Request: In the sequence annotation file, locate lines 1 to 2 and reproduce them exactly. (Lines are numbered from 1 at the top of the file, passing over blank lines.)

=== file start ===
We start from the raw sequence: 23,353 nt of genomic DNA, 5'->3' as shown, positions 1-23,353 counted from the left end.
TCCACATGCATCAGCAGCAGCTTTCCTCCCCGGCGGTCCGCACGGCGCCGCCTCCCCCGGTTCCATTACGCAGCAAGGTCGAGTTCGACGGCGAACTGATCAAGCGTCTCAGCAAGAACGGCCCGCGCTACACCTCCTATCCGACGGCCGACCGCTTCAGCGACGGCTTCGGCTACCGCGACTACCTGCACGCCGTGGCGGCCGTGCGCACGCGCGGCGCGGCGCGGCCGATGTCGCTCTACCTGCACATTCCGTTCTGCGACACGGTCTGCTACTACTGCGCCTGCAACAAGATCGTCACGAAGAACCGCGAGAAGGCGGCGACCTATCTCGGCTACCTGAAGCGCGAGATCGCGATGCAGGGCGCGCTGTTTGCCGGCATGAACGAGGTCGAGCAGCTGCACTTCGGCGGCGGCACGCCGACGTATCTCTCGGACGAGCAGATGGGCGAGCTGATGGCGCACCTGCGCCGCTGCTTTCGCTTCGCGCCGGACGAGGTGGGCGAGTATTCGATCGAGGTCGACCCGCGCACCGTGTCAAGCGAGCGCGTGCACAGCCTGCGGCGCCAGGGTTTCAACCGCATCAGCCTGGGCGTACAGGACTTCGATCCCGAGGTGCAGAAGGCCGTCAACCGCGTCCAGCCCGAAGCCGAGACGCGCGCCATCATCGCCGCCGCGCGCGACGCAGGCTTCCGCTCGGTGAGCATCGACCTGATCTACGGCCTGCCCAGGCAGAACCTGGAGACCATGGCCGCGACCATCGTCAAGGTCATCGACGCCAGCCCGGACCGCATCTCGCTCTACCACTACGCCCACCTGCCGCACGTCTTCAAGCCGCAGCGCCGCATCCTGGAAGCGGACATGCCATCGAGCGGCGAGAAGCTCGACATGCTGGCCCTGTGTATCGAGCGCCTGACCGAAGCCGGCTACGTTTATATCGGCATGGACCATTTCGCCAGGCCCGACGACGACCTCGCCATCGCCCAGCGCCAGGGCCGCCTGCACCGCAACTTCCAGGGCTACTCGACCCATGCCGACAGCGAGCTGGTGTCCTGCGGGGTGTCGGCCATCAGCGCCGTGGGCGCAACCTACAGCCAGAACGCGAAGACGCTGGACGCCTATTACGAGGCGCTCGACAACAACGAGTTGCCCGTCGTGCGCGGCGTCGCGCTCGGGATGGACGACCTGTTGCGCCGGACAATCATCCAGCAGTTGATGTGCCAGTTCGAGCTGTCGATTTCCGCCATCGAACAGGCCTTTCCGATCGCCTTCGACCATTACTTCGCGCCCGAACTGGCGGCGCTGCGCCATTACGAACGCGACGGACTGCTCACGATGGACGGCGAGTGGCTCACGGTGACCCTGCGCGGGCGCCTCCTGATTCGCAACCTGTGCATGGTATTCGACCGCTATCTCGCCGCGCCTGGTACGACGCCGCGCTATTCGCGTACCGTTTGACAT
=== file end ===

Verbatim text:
We start from the raw sequence: 23,353 nt of genomic DNA, 5'->3' as shown, positions 1-23,353 counted from the left end.
TCCACATGCATCAGCAGCAGCTTTCCTCCCCGGCGGTCCGCACGGCGCCGCCTCCCCCGGTTCCATTACGCAGCAAGGTCGAGTTCGACGGCGAACTGATCAAGCGTCTCAGCAAGAACGGCCCGCGCTACACCTCCTATCCGACGGCCGACCGCTTCAGCGACGGCTTCGGCTACCGCGACTACCTGCACGCCGTGGCGGCCGTGCGCACGCGCGGCGCGGCGCGGCCGATGTCGCTCTACCTGCACATTCCGTTCTGCGACACGGTCTGCTACTACTGCGCCTGCAACAAGATCGTCACGAAGAACCGCGAGAAGGCGGCGACCTATCTCGGCTACCTGAAGCGCGAGATCGCGATGCAGGGCGCGCTGTTTGCCGGCATGAACGAGGTCGAGCAGCTGCACTTCGGCGGCGGCACGCCGACGTATCTCTCGGACGAGCAGATGGGCGAGCTGATGGCGCACCTGCGCCGCTGCTTTCGCTTCGCGCCGGACGAGGTGGGCGAGTATTCGATCGAGGTCGACCCGCGCACCGTGTCAAGCGAGCGCGTGCACAGCCTGCGGCGCCAGGGTTTCAACCGCATCAGCCTGGGCGTACAGGACTTCGATCCCGAGGTGCAGAAGGCCGTCAACCGCGTCCAGCCCGAAGCCGAGACGCGCGCCATCATCGCCGCCGCGCGCGACGCAGGCTTCCGCTCGGTGAGCATCGACCTGATCTACGGCCTGCCCAGGCAGAACCTGGAGACCATGGCCGCGACCATCGTCAAGGTCATCGACGCCAGCCCGGACCGCATCTCGCTCTACCACTACGCCCACCTGCCGCACGTCTTCAAGCCGCAGCGCCGCATCCTGGAAGCGGACATGCCATCGAGCGGCGAGAAGCTCGACATGCTGGCCCTGTGTATCGAGCGCCTGACCGAAGCCGGCTACGTTTATATCGGCATGGACCATTTCGCCAGGCCCGACGACGACCTCGCCATCGCCCAGCGCCAGGGCCGCCTGCACCGCAACTTCCAGGGCTACTCGACCCATGCCGACAGCGAGCTGGTGTCCTGCGGGGTGTCGGCCATCAGCGCCGTGGGCGCAACCTACAGCCAGAACGCGAAGACGCTGGACGCCTATTACGAGGCGCTCGACAACAACGAGTTGCCCGTCGTGCGCGGCGTCGCGCTCGGGATGGACGACCTGTTGCGCCGGACAATCATCCAGCAGTTGATGTGCCAGTTCGAGCTGTCGATTTCCGCCATCGAACAGGCCTTTCCGATCGCCTTCGACCATTACTTCGCGCCCGAACTGGCGGCGCTGCGCCATTACGAACGCGACGGACTGCTCACGATGGACGGCGAGTGGCTCACGGTGACCCTGCGCGGGCGCCTCCTGATTCGCAACCTGTGCATGGTATTCGACCGCTATCTCGCCGCGCCTGGTACGACGCCGCGCTATTCGCGTACCGTTTGACAT